I mentioned the podcast Your Undivided Attention in a recent post. Last summer, I listened to an episode featuring Nita Farahany which I thought was excellent. I told everyone about it.
In this interview, Farahany is interviewed alongside Aza Raskin, one of the hosts of Your Undivided Attention. I’ve focused on Raskin’s answers, but you should read the whole thing, alongside listening to the podcast episode. Excellent stuff.
Aza Raskin: I think we can frame social media as “first contact with AI.” Where is AI in social media? Well, it’s a curation AI. It’s choosing which posts, which videos, which audio hits the retinas and eardrums of humanity. And notice, this very unsophisticated kind of AI misaligned with what was best for humanity. Just maximizing for engagement was enough to create this whole slew of terrible outcomes, a world none of us really wants to live in. We see the dysfunction of the U.S. government—at the same time that we have runaway technology we have a walk-away governance system. We have polarization and mental health crises. We don’t know really what’s true or not. We’re all in our own little subgroups. We’ve had the death of a consensus reality, and that was with curation AI—first generation, first contact AI.
We’re now moving into what we call “second contact with AI.” This is creation AI, generative AI. And then the question to ask yourself is, have we fixed the misalignment with the first one? No! So we should expect to see all of those problems just magnified by the power of the new technology 10 times, 100 times, 1,000 times more.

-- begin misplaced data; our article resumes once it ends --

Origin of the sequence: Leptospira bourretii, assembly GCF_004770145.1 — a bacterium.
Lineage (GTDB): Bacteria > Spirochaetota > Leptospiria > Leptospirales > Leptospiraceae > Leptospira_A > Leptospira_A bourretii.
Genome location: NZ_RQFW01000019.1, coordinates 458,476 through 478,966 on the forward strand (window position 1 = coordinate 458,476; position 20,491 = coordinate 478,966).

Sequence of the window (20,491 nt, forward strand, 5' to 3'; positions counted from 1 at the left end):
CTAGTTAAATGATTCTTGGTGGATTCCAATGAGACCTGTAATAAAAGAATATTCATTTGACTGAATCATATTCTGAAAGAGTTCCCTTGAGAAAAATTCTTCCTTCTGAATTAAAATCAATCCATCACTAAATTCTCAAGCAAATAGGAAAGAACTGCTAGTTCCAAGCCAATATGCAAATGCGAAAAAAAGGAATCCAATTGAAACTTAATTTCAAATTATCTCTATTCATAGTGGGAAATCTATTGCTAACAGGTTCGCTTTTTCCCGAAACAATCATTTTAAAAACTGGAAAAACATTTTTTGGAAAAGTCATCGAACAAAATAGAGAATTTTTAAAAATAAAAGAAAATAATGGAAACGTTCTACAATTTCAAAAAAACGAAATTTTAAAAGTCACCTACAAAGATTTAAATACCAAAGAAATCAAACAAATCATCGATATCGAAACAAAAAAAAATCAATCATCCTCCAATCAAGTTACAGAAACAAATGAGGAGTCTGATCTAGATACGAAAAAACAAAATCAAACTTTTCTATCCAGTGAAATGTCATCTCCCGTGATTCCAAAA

I think this is the year that I’ve really felt that confusion between “Is it to utopia or dystopia that we go?” And the lesson we can learn from social media is that we can predict the future if you understand the incentives. As Charlie Munger, Warren Buffett’s business partner, said, “If you show me the incentives, I’ll show you the outcome.” The way we say it is: “If you name the market race people are in, we can name the result.” The race is the result. And Congress is still sort of blind to that. And so we’re stuck in this question of do we get the promise? Do we get the peril? How can we just get the promise without the peril, without an acknowledgment of, well, what’s the incentive? And the incentive is: grow as fast as possible to increase your capabilities, to increase your power so you can make more money and get more compute and hire the best people. Wash, rinse, repeat without an understanding of what are the externalities. And humanity, no doubt, has created incredible technology. But we have yet to figure out a process by which we invent technology that then doesn’t have a worse externality, which we have to invent something new for. And we’re reaching the place where the externality that we create will break the fragile civilization we live in if we don’t get there beforehand.